With the path of a third detective joining the crew closed, a new path opens: how will Watson deal with the death of his wife? It’s an interesting question, as Watson is someone who depends on the faith and trust of others. Losing his wife is perhaps the most devastating thing that could happen to him, as he loses his closest personal connection. But, apparently, the worst we see of his grief is screaming at the end of the first episode. Subsequently, he finds a therapist in “The Lying Detective” and forgives Sherlock, as he always does, and by the third episode of the season, he’s practically back to his old self. The character whose potential destruction we witnessed at the end of the premiere is back to normal, without much more than the bat of an eye. What’s more, even Watson’s child completely disappears in the second and third episodes, as if the writers decided that maybe Watson was a character better off without a family. Such a notion is bewildering, if only because we, the audience, have already spent so much time watching him grow as a person with his family’s help.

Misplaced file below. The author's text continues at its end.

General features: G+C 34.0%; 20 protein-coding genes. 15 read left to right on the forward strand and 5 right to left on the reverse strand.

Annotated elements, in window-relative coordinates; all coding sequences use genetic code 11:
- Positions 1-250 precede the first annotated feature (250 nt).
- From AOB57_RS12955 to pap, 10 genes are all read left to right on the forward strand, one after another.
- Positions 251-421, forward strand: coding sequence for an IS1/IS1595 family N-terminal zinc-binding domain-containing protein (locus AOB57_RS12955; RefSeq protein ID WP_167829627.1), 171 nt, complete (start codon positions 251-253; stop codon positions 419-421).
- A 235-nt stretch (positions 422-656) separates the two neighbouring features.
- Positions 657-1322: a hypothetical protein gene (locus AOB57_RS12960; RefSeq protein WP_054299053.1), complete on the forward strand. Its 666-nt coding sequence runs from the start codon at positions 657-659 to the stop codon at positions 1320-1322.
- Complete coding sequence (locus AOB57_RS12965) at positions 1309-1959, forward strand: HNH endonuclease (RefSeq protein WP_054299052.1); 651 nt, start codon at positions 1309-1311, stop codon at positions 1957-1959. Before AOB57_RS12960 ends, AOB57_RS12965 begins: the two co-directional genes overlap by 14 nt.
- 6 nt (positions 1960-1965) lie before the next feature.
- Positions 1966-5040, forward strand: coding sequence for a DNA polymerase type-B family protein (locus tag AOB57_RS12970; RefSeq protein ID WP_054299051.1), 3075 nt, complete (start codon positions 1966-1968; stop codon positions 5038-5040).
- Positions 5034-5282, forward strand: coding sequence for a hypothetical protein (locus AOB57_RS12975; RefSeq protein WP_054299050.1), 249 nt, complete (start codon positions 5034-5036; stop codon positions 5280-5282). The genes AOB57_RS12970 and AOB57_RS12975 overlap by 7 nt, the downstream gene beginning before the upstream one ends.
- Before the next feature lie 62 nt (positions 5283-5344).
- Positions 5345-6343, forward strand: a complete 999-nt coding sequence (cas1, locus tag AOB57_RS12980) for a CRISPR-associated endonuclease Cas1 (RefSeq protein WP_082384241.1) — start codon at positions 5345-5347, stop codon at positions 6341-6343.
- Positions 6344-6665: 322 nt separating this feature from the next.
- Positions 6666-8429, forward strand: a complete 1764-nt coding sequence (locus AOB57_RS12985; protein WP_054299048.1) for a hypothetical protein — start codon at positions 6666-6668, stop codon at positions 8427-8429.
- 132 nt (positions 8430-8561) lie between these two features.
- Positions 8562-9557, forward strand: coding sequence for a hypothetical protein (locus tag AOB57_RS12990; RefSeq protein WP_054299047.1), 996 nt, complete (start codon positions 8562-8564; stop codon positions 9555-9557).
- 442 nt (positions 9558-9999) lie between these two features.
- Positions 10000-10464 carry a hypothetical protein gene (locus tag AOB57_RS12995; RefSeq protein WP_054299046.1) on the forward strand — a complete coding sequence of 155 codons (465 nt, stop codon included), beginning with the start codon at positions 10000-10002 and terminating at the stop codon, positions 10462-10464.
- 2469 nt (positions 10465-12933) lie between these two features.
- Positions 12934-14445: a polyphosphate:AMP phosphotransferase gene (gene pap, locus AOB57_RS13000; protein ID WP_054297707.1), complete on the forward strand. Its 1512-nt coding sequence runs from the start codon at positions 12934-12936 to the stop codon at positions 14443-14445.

Even the new season’s strongest moments result in poor execution. Easily one of the best scenes of the season is Sherlock’s frantic call to Molly to get her to say “I love you” in order to save her from a bomb planted in her apartment in the finale, “The Final Problem.” It’s emotionally devastating to watch as Sherlock breaks Molly apart in an attempt to save her life. Sherlock, too, is forced immediately to cope with his actions. It seems that there is no way to get back to the relationship between Molly and Sherlock that once was, which, in and of itself, is an exciting concept: characters are forced into new territory, their ability to withstand emotional turbulence is thoroughly tested, and their recovery from those wounds becomes an upcoming hurdle. But the very next time we see Molly, it appears that everything is exactly back to normal: she is smiling, happy, and shows no signs of what had happened just minutes earlier in the episode. And so too is Sherlock back to exactly where he came from. This lack of consistency in narrative – this jumpiness that serves to string the viewer along – is incredibly frustrating.  Sherlock hints at a different relationship, new developments, and a shift in tone of characters that we think we understand, but fails to commit. Each twist and turn seems interesting at first, but is tossed away just as quickly as it is introduced.